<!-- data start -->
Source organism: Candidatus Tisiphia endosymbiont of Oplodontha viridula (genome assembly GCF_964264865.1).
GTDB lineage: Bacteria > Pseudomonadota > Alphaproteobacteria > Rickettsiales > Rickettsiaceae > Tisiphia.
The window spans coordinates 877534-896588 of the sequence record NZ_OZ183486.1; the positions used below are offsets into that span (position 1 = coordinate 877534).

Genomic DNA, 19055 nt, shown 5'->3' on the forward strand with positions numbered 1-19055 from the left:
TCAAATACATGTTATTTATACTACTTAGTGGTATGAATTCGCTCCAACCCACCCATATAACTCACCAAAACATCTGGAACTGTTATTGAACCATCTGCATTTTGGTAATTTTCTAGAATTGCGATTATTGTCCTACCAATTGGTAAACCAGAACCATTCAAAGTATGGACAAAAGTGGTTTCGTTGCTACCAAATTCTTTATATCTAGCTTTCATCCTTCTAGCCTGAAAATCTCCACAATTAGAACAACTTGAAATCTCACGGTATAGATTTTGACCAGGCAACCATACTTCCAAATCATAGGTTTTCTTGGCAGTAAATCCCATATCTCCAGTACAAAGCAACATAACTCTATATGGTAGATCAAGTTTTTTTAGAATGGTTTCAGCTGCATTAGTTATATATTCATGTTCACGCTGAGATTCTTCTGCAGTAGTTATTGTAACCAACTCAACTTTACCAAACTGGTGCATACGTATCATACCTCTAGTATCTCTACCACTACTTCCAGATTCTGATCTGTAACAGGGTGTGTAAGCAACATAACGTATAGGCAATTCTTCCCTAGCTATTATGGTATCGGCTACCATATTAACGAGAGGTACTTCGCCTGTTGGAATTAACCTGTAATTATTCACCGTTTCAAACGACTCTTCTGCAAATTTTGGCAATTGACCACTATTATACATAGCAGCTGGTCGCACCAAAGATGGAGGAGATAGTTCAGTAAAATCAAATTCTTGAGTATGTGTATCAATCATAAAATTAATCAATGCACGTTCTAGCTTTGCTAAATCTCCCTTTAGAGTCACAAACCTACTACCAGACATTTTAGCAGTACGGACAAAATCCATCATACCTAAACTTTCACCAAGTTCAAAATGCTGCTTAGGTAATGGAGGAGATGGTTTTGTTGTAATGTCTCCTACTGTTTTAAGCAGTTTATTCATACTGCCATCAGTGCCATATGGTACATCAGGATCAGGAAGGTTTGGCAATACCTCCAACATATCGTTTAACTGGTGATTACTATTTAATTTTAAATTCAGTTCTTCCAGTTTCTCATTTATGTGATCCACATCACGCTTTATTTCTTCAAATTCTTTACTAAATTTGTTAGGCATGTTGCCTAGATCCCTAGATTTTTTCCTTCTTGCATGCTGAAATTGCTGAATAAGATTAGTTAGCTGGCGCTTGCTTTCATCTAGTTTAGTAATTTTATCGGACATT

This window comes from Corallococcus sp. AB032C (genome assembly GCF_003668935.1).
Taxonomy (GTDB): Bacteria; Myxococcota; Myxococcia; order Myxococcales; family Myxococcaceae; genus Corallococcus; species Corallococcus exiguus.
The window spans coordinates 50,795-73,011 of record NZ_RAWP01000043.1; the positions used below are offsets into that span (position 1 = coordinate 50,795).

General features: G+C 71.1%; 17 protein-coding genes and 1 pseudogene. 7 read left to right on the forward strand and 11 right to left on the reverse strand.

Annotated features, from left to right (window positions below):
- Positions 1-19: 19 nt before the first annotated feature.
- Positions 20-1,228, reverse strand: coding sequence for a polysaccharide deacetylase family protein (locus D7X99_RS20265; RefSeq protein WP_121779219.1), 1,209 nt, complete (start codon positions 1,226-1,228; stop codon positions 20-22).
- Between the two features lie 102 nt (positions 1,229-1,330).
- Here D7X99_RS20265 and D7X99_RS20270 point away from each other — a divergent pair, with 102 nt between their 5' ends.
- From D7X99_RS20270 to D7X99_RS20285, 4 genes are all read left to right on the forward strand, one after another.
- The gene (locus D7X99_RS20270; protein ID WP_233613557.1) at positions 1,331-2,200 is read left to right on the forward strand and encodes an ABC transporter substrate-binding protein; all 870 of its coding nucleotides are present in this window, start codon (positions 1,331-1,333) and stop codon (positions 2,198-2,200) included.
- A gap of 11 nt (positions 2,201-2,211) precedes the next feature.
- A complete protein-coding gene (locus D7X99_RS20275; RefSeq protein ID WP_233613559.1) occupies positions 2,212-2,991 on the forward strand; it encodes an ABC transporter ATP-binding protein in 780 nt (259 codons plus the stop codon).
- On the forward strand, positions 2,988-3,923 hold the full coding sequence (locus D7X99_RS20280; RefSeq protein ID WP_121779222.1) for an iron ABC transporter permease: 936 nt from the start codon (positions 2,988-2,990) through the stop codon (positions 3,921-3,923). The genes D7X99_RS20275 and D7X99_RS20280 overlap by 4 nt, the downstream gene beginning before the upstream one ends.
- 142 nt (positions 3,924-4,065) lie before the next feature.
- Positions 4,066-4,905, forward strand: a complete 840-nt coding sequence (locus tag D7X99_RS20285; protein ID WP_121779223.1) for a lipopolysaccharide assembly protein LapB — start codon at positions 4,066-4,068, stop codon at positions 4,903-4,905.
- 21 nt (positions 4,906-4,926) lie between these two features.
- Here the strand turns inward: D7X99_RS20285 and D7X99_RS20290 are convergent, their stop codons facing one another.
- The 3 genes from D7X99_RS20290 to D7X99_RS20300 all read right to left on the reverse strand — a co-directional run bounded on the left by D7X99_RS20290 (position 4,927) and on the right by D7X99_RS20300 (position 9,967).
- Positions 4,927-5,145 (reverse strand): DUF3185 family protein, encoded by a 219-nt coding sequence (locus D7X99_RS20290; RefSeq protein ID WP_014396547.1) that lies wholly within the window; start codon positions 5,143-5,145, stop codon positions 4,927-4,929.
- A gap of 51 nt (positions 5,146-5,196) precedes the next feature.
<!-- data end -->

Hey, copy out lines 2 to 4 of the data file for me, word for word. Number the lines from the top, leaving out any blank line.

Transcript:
GTDB lineage: Bacteria > Pseudomonadota > Alphaproteobacteria > Rickettsiales > Rickettsiaceae > Tisiphia.
The window spans coordinates 877534-896588 of the sequence record NZ_OZ183486.1; the positions used below are offsets into that span (position 1 = coordinate 877534).

Genomic DNA, 19055 nt, shown 5'->3' on the forward strand with positions numbered 1-19055 from the left: